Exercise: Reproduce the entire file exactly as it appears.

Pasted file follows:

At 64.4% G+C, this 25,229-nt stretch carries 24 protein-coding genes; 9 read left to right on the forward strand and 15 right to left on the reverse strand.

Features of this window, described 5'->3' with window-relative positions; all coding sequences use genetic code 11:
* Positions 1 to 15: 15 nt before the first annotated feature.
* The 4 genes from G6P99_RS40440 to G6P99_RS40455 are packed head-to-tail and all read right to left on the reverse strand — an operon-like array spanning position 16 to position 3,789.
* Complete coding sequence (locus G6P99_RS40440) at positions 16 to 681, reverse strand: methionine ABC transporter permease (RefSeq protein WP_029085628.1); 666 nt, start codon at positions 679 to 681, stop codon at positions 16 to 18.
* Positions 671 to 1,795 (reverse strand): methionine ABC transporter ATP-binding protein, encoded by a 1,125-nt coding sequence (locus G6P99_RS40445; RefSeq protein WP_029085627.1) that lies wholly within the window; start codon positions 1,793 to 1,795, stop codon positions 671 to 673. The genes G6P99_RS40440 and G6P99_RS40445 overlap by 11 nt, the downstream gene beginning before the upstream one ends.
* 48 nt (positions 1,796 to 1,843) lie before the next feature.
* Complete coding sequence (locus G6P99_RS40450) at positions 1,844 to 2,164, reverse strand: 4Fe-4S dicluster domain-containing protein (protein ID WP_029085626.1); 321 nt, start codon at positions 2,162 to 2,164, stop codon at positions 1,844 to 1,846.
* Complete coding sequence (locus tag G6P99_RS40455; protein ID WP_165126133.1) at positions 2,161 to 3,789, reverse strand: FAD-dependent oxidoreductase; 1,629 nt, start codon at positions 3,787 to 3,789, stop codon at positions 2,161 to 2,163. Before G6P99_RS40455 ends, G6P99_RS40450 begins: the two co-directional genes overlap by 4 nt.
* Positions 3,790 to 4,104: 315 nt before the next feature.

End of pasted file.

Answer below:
At 64.4% G+C, this 25,229-nt stretch carries 24 protein-coding genes; 9 read left to right on the forward strand and 15 right to left on the reverse strand.

Features of this window, described 5'->3' with window-relative positions; all coding sequences use genetic code 11:
* Positions 1 to 15: 15 nt before the first annotated feature.
* The 4 genes from G6P99_RS40440 to G6P99_RS40455 are packed head-to-tail and all read right to left on the reverse strand — an operon-like array spanning position 16 to position 3,789.
* Complete coding sequence (locus G6P99_RS40440) at positions 16 to 681, reverse strand: methionine ABC transporter permease (RefSeq protein WP_029085628.1); 666 nt, start codon at positions 679 to 681, stop codon at positions 16 to 18.
* Positions 671 to 1,795 (reverse strand): methionine ABC transporter ATP-binding protein, encoded by a 1,125-nt coding sequence (locus G6P99_RS40445; RefSeq protein WP_029085627.1) that lies wholly within the window; start codon positions 1,793 to 1,795, stop codon positions 671 to 673. The genes G6P99_RS40440 and G6P99_RS40445 overlap by 11 nt, the downstream gene beginning before the upstream one ends.
* 48 nt (positions 1,796 to 1,843) lie before the next feature.
* Complete coding sequence (locus G6P99_RS40450) at positions 1,844 to 2,164, reverse strand: 4Fe-4S dicluster domain-containing protein (protein ID WP_029085626.1); 321 nt, start codon at positions 2,162 to 2,164, stop codon at positions 1,844 to 1,846.
* Complete coding sequence (locus tag G6P99_RS40455; protein ID WP_165126133.1) at positions 2,161 to 3,789, reverse strand: FAD-dependent oxidoreductase; 1,629 nt, start codon at positions 3,787 to 3,789, stop codon at positions 2,161 to 2,163. Before G6P99_RS40455 ends, G6P99_RS40450 begins: the two co-directional genes overlap by 4 nt.
* Positions 3,790 to 4,104: 315 nt before the next feature.